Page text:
Over the last few years I have really begun to struggle with my weight. 11 years ago, I weighed a mere 145 lbs. Since then I have put on roughly 100 more.
Early on, I found it fairly easy to maintain a healthy weight. I didn’t really have to think about it. As I’ve gotten older, that has slowly changed.
I attribute the first 20 lbs I gained to the simple fact that my wife is a very good cook. I gained those 20 lbs and then just sort of maintained that weight… until I quit smoking. The next 50 lbs I attribute more or less directly to the hell of breaking a firmly-entrenched nicotine addiction. I maintained 215 – 220 lbs for a long time, and then started a distressing trend a few years ago. I began to very slowly, but very steadily, gain weight.
Of course, this is just the summary version of events. Lots of other ups and downs went into the time line. I tried running for a while, and it was something I really enjoyed. But I found I was unable to keep it up on any sort of day-to-day basis. I wasn’t, for whatever reason, able to make the lifestyle change required to really make that work for me as a method of weight control. I still would like to get back to running at some point, as there is no doubt it was doing wonders for my level of fitness.
More recently, meaning a few months ago, I was reading some articles about new data in the excersize/dieting world, as relates to health and weight loss. The new findings suggested a few things.
One is that exercise doesn’t really affect weight loss. It does have some effect, but the effect is much smaller than was previously believed. Running marathons will obviously affect your weight loss (or gain) drastically, but for folks who work out for 30 minutes 3 times a week… not so much. Exercising that much has a wonderful effect on your level of fitness, and for that reason people really ought to put in the effort to work out at least that much. If your quest, however, is to drop some pounds, then you need to be looking at your diet.
Another thing that the new findings (and numerous older findings as well) suggest is that not all calories are created equal. The simplistic view that weight is only a function of calories in – calories out is still basically true, but there are biases in the way your body processes food that makes the equation a bit more complicated. The short version, as I read it, is that your body tends to want to store simple carbohydrates (sugar, starch, and, alas, beer) as fat, instead of burning it directly for energy. The flip side is that your body tends to want to burn complex carbohydrates and protein instead of storing it as fat. Or phrased another way, a 1000 calorie dinner of pasta marinara will put more on your thighs than will a 1000 calorie spring salad topped with grilled chicken.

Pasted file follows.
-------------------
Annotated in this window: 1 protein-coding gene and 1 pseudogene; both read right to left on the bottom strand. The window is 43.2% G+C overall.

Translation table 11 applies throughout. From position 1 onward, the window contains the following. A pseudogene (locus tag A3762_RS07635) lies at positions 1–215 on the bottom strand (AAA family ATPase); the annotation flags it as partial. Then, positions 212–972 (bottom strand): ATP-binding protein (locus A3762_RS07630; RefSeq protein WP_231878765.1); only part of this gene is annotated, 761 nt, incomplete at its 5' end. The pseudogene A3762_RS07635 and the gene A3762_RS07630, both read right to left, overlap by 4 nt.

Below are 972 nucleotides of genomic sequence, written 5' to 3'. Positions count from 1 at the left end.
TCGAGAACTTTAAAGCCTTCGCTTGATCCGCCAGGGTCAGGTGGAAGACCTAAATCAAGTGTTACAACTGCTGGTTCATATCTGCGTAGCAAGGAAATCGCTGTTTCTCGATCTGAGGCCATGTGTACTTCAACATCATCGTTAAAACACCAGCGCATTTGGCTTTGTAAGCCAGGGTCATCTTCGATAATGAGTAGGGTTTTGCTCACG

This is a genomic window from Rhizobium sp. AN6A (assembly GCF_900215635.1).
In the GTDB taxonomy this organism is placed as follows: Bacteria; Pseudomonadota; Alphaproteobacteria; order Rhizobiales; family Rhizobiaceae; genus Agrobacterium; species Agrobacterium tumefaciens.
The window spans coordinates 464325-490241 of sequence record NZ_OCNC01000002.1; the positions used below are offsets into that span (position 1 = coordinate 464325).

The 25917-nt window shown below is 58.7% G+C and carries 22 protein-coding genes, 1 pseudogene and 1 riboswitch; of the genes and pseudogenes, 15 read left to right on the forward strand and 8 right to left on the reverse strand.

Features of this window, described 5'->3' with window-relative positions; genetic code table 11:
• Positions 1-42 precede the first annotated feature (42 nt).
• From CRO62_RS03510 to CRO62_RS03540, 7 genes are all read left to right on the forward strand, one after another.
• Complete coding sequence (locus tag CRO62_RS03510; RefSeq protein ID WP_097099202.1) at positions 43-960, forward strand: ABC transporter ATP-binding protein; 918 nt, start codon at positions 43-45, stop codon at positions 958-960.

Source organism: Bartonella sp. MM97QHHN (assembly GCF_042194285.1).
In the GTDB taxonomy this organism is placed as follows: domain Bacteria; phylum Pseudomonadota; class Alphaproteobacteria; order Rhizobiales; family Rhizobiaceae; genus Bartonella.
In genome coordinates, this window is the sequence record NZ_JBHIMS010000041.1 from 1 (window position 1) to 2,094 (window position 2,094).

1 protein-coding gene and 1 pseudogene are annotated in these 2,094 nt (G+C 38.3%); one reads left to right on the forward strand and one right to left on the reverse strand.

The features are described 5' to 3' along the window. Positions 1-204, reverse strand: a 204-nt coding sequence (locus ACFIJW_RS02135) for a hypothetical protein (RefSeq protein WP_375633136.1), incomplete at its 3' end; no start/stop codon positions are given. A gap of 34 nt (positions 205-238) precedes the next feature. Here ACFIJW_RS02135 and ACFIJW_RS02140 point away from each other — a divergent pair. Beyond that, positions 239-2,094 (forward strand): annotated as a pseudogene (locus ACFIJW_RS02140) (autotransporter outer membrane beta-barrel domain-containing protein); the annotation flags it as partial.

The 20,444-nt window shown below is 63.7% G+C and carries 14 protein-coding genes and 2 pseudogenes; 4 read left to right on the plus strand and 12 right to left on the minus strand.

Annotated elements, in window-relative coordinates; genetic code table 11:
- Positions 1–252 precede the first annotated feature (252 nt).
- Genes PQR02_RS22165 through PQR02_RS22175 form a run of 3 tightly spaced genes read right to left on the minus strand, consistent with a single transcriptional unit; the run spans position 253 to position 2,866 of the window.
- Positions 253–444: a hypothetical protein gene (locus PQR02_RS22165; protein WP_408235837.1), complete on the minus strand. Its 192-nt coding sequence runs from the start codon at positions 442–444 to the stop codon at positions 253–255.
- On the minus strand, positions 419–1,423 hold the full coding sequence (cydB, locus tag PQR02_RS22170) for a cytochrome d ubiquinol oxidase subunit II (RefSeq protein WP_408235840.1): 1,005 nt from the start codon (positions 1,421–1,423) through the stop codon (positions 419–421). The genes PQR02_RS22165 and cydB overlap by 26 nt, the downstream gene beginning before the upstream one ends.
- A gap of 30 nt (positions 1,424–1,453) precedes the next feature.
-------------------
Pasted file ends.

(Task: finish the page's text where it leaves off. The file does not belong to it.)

These things suggested a fairly simple change for me. I resolved to switch, as much as possible, my food intake away from simple carbs and toward complex carbs and protein. A few things have really helped me make this change, and I believe that this is a change I will be able to sustain long term:
First, I am not a fanatic about it. I can still go and have a burger and fries for lunch… though I am trying to keep such occurrences down to at most once a week. And hopefully more like once every two weeks. I still very much enjoy some fine beers from time to time throughout the week. I haven’t given that up. But I keep an eye on what I’m consuming, and I now consume far fewer simple carbs than I used to.
Second, I have found an outstanding little shop within easy walking distance for lunch, that sells salad, from a well-stocked salad bar, by the pound. Eating salad all by itself doesn’t really work for me, but keeping in mind that protein is also on the “good” list, I started adding lean meats and/or low-fat cottage cheese to my lunches. This helps me feel full, and helps me stay full until (roughly) dinner time. Something salad all by itself doesn’t really do for me. Add in some decent salad dressing, and though I am still getting a pretty substantial lunch (about 1 to 1.5 lbs of food!), it’s all complex carbs and protein. No simple carbs at all.
Third, and this is already implied but bears stating clearly; I’m not really eating less than I used to. I’m not feeling hungry all the time. I’m still having the same size portions that I have grown accustomed to. They just now contain fewer simple carbs than they used to.
I’ve been doing this now for about 2 months, and I have had very non-dramatic, but very steady, weight loss. And, more importantly for me, I feel like I will have no problem at all maintaining my current habits for the foreseeable future.
Yesterday, I was down 10 lbs from when I started this experiment. I am very pleased with that.